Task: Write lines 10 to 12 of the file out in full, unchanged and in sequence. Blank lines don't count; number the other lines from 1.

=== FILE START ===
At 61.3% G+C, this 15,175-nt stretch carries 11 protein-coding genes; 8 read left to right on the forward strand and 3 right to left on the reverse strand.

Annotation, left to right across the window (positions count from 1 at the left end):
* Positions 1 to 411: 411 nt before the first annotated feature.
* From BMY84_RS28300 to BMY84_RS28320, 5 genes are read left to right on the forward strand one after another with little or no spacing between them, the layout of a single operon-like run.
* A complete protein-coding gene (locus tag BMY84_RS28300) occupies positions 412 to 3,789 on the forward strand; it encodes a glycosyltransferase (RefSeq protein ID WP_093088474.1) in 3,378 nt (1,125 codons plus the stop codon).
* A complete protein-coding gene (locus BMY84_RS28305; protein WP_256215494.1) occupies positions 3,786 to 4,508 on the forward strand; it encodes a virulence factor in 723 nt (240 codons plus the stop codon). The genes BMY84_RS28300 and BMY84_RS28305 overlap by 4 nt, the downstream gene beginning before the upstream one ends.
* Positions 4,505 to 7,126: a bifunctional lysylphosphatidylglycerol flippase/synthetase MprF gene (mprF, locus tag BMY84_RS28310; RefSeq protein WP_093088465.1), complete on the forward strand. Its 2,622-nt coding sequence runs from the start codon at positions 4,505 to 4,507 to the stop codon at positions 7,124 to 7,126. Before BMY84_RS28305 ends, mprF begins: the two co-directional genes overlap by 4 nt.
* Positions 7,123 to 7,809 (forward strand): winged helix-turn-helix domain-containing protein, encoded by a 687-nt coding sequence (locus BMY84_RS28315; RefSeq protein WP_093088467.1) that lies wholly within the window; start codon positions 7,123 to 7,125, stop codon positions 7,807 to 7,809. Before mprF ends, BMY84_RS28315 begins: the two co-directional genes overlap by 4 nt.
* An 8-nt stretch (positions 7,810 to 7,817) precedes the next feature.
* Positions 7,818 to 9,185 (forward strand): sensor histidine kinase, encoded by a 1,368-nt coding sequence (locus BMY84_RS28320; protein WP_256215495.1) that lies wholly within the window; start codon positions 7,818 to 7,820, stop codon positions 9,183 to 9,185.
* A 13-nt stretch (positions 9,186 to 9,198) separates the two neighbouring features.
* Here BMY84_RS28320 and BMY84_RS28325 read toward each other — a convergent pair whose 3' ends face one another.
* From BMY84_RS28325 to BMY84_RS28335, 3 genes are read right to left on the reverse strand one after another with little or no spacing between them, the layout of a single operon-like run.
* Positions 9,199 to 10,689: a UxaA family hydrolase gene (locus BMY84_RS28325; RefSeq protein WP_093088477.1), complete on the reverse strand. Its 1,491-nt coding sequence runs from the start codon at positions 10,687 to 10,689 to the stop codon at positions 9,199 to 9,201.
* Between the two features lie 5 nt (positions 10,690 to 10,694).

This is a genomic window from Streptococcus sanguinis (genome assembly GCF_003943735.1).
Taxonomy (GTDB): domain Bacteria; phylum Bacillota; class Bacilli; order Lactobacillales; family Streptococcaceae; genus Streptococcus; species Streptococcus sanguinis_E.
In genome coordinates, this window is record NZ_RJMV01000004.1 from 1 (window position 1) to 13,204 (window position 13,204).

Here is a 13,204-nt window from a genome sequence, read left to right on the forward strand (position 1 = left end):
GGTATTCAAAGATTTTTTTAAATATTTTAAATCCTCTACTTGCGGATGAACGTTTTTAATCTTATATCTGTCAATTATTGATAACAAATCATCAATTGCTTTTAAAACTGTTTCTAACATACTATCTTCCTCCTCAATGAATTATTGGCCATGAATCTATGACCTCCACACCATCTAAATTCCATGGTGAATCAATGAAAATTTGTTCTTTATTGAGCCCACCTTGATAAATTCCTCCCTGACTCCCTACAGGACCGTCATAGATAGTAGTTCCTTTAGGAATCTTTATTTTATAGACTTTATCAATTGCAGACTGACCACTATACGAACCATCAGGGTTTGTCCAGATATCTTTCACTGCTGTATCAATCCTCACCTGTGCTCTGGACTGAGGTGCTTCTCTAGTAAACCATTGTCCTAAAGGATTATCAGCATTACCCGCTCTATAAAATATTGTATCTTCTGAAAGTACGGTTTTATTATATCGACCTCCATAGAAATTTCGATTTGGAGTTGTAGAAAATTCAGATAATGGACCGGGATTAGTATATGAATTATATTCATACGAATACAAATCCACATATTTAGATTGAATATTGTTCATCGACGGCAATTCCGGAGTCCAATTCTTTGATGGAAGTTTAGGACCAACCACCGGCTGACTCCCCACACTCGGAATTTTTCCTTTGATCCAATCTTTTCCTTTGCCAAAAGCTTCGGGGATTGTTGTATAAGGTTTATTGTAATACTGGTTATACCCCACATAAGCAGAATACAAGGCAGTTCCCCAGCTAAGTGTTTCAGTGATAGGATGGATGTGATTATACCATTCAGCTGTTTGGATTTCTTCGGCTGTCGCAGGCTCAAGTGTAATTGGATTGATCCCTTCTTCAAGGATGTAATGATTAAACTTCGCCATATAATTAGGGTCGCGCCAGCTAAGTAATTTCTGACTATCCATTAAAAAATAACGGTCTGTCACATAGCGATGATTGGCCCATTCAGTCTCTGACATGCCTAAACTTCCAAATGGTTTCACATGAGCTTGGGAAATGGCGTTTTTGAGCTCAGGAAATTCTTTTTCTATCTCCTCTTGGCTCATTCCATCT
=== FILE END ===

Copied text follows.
* Positions 7,818 to 9,185 (forward strand): sensor histidine kinase, encoded by a 1,368-nt coding sequence (locus BMY84_RS28320; protein WP_256215495.1) that lies wholly within the window; start codon positions 7,818 to 7,820, stop codon positions 9,183 to 9,185.
* A 13-nt stretch (positions 9,186 to 9,198) separates the two neighbouring features.
* Here BMY84_RS28320 and BMY84_RS28325 read toward each other — a convergent pair whose 3' ends face one another.